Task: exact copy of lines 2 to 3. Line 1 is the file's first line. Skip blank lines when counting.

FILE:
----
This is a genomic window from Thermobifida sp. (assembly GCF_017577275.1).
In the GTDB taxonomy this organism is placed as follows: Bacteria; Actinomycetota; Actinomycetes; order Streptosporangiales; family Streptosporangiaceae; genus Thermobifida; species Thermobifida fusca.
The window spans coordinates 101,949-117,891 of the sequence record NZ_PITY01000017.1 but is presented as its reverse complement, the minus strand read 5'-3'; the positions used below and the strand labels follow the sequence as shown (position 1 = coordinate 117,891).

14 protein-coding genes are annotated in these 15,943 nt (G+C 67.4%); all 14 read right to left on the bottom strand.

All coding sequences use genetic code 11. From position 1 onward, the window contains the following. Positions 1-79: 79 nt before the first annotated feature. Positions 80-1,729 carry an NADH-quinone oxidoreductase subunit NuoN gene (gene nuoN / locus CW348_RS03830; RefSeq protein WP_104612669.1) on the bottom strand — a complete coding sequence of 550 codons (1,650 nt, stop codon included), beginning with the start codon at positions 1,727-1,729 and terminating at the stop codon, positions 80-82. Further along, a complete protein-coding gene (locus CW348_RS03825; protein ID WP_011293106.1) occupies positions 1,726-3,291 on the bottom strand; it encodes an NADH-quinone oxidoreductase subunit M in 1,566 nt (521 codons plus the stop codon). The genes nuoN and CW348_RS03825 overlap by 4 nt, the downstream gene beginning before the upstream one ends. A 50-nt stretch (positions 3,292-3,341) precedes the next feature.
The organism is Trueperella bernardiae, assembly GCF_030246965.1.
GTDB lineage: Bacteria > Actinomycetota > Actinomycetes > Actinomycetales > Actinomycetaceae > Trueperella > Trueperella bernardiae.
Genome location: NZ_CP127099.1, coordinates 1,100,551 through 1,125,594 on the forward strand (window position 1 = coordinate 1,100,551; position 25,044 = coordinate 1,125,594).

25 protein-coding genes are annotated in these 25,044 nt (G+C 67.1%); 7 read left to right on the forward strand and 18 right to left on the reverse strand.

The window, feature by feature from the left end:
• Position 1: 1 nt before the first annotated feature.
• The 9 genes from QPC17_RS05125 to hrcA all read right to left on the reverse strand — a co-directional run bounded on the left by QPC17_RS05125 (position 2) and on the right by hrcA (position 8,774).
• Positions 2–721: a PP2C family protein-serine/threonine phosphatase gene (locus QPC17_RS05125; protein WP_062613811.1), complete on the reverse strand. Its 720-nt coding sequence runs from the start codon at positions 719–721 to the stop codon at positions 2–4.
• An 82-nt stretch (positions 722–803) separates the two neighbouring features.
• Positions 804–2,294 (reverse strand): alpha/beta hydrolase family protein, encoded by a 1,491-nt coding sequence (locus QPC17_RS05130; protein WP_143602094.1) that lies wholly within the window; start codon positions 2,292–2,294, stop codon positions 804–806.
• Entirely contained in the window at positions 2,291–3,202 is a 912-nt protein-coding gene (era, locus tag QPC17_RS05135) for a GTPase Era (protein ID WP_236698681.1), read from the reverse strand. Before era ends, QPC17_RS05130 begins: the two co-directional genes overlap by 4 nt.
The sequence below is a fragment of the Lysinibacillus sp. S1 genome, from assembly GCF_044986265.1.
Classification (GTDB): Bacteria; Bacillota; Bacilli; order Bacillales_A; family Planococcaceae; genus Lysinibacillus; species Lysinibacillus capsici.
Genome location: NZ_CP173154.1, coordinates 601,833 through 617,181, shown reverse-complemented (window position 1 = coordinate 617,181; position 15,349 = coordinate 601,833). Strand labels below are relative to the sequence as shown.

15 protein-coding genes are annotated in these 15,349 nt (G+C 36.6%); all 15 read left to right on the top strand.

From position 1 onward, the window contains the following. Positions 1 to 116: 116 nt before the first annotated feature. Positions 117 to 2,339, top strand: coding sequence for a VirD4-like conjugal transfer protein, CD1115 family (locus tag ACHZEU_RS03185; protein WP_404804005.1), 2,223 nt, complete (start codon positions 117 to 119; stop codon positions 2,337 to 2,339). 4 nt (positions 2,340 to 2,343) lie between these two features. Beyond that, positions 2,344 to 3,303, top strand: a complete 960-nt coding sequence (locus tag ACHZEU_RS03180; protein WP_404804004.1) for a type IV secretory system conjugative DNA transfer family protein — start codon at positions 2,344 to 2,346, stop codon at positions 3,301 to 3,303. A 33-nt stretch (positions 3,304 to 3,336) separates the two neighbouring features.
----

In the GTDB taxonomy this organism is placed as follows: Bacteria; Actinomycetota; Actinomycetes; order Streptosporangiales; family Streptosporangiaceae; genus Thermobifida; species Thermobifida fusca.
The window spans coordinates 101,949-117,891 of the sequence record NZ_PITY01000017.1 but is presented as its reverse complement, the minus strand read 5'-3'; the positions used below and the strand labels follow the sequence as shown (position 1 = coordinate 117,891).